The back is rough, the edges partially smoothed. The upper right-hand corner is broken off; the surface is worn and has been cleaned; the faces of Neoptolemos and Hekabe are somewhat damaged. Neoptolemos drags King Priam from the altar of the palace at Troy and prepares to kill the old man with a...
The back is rough, the edges partially smoothed. The upper right-hand corner is broken off; the surface is worn and has been cleaned; the faces of Neoptolemos and Hekabe are somewhat damaged. Neoptolemos drags King Priam from the altar of the palace at Troy and prepares to kill the old man with a short sword. Hekabe, kneeling on the altar behind Priam, stretches out her arms in horror and in an appeal for mercy. Neoptolemos wears a plumed helmet and a mantle and carries a large, round shield on his left arm. Priam is clothed in a Persian cap, a sleeveless chiton, and a himation about his lower limbs, while Hekabe is dressed as an Athenian goddess of the Pheidian period and later, Doric chiton with overfold and himation drawn up over the back of her head. The relief was used by a Roman lady to decorate her tomb. The inscription on the side of the altar reads: AVRELIASECVNDA SEVIVA. FECIT.SIBI.ET.SV IS (these two letters on the bottom molding) "Aurelia Secunda in her lifetime made it for herself and her family." The inscription is dated about A.D. 200. The relief must date in the late Republic or early imperial period, being based on a work of sculpture or painting made in Greece in the late fifth century B.C. The style has been long recognized as that of the frieze of the temple of Apollo at Bassae. Although allegedly found near Florence, the death of Priam relief was probably carved in Rome or southern Italy.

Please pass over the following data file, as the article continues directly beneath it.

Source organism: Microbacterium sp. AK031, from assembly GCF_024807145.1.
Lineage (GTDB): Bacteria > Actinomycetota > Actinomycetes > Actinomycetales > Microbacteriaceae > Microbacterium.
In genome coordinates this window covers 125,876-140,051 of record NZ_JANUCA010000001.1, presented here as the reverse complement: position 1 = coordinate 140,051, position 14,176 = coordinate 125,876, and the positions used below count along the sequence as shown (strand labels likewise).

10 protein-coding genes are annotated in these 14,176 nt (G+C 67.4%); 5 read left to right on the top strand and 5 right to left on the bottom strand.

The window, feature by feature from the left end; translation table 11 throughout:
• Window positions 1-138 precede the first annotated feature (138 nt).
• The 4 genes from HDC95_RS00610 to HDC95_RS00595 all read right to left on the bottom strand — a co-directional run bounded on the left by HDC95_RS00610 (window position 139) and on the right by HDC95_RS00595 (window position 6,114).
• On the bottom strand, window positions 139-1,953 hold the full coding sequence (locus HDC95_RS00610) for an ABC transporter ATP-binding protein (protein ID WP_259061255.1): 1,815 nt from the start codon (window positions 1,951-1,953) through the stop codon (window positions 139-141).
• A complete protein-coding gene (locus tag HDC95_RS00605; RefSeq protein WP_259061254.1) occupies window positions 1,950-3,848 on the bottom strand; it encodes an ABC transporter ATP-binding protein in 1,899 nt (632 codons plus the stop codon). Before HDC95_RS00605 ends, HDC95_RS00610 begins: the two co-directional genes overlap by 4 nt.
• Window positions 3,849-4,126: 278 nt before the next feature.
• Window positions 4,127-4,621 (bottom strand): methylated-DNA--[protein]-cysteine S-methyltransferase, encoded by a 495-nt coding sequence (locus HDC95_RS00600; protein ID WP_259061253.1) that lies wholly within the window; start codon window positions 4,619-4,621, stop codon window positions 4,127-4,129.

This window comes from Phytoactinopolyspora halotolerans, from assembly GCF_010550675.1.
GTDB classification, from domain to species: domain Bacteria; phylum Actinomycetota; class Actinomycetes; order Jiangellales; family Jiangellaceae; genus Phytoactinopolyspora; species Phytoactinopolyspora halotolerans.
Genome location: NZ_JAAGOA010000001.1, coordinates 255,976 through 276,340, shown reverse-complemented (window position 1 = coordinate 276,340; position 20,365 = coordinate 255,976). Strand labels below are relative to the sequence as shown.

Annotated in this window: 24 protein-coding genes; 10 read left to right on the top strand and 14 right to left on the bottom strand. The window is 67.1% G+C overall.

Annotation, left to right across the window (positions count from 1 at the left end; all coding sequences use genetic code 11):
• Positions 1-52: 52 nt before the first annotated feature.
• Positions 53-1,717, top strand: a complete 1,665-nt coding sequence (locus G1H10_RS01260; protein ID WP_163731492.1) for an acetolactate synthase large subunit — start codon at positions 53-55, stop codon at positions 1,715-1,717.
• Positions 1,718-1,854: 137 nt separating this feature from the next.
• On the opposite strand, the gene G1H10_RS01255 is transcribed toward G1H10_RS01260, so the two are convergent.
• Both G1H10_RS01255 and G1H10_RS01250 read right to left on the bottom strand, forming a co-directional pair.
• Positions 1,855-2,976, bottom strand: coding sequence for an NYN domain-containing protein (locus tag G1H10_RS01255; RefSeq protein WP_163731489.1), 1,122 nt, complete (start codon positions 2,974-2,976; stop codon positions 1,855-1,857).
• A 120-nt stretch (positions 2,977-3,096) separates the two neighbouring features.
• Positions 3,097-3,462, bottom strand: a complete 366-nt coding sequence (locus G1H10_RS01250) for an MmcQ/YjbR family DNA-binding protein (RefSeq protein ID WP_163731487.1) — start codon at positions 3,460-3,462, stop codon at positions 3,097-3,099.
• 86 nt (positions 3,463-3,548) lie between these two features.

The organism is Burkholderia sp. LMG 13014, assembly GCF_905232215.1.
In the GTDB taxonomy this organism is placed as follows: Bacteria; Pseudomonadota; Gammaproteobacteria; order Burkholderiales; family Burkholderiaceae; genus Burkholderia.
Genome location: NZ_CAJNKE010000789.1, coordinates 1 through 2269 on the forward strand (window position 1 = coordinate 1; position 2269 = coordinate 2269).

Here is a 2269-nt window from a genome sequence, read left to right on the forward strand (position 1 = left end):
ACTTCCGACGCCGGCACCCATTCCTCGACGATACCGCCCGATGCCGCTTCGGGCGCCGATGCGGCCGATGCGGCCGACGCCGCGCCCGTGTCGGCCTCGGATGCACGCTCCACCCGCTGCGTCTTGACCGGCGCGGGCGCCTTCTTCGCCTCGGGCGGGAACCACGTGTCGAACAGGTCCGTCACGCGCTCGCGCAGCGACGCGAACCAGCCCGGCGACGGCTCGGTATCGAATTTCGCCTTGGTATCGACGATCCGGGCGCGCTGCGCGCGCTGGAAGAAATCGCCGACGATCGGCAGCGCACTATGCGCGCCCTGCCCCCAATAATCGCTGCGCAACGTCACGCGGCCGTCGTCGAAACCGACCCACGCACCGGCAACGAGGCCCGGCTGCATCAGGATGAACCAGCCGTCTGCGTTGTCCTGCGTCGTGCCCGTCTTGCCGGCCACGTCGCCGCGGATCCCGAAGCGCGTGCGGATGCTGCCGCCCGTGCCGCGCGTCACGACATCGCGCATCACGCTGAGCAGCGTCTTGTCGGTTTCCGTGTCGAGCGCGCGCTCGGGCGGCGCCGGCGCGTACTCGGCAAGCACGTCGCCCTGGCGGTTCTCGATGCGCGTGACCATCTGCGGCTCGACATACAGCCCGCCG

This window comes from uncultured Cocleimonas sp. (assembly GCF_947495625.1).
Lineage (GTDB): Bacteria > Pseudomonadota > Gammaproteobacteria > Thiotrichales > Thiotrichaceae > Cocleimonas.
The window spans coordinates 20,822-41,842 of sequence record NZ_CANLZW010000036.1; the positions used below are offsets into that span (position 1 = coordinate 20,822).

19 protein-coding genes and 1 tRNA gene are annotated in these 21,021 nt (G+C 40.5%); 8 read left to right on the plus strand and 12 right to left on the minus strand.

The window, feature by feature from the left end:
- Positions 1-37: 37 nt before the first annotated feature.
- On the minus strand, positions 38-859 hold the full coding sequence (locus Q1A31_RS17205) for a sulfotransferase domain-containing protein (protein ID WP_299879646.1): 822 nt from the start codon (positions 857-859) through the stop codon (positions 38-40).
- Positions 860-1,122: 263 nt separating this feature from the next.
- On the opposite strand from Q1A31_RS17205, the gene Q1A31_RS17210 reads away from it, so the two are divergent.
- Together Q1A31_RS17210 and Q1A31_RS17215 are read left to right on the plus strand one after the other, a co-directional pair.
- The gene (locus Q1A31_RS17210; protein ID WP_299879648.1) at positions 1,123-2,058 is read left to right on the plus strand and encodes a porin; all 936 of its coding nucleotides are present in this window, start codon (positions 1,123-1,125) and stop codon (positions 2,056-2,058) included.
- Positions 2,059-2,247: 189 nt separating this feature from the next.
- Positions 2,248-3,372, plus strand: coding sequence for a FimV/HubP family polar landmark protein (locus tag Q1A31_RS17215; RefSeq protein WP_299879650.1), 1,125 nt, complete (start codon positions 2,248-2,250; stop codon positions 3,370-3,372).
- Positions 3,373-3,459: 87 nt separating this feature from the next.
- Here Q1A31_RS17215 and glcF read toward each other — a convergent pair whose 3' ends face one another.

Known since the mid-18th century; said to have been found near Florence, below Fiesole, and to have been in the Palazzo Panciatichi, in Florence; by date unknown: with Edward Perry Warren; January 19, 1904: purchased by MFA from Edward Perry Warren for $ 74,100.00 (this figure is the total price for MFA 04.6-04.37)
Henry Lillie Pierce Fund
Greco-Roman, Hellenistic or Early Imperial Period, about 50 B.C.–A.D.50
Sculpture in Stone (MFA), no. 234; Sculpture in Stone and Bronze (MFA), p. 112 (additional published references).
Height x width x depth: 38 x 49 x 5 cm (14 15/16 x 19 5/16 x 1 15/16 in.)
Medium or Technique
Marble, from mainland Greece (Attic?)